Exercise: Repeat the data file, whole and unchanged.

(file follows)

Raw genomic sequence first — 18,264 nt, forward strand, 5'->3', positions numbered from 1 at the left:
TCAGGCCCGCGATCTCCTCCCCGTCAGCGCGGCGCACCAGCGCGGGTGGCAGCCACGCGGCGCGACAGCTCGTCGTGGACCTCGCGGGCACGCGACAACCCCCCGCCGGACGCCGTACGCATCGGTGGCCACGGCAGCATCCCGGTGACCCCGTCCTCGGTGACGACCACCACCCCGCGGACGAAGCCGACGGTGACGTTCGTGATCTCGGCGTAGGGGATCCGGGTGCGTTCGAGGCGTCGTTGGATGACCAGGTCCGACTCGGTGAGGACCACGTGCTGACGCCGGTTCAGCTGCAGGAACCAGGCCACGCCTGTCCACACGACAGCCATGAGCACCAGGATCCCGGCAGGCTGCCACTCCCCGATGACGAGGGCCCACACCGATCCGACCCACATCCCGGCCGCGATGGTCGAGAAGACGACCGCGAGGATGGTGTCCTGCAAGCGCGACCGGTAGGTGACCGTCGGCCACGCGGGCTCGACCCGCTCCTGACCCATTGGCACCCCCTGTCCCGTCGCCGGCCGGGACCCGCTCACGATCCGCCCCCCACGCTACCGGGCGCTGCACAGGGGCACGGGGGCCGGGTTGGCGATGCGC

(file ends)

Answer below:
Raw genomic sequence first — 18,264 nt, forward strand, 5'->3', positions numbered from 1 at the left:
TCAGGCCCGCGATCTCCTCCCCGTCAGCGCGGCGCACCAGCGCGGGTGGCAGCCACGCGGCGCGACAGCTCGTCGTGGACCTCGCGGGCACGCGACAACCCCCCGCCGGACGCCGTACGCATCGGTGGCCACGGCAGCATCCCGGTGACCCCGTCCTCGGTGACGACCACCACCCCGCGGACGAAGCCGACGGTGACGTTCGTGATCTCGGCGTAGGGGATCCGGGTGCGTTCGAGGCGTCGTTGGATGACCAGGTCCGACTCGGTGAGGACCACGTGCTGACGCCGGTTCAGCTGCAGGAACCAGGCCACGCCTGTCCACACGACAGCCATGAGCACCAGGATCCCGGCAGGCTGCCACTCCCCGATGACGAGGGCCCACACCGATCCGACCCACATCCCGGCCGCGATGGTCGAGAAGACGACCGCGAGGATGGTGTCCTGCAAGCGCGACCGGTAGGTGACCGTCGGCCACGCGGGCTCGACCCGCTCCTGACCCATTGGCACCCCCTGTCCCGTCGCCGGCCGGGACCCGCTCACGATCCGCCCCCCACGCTACCGGGCGCTGCACAGGGGCACGGGGGCCGGGTTGGCGATGCGC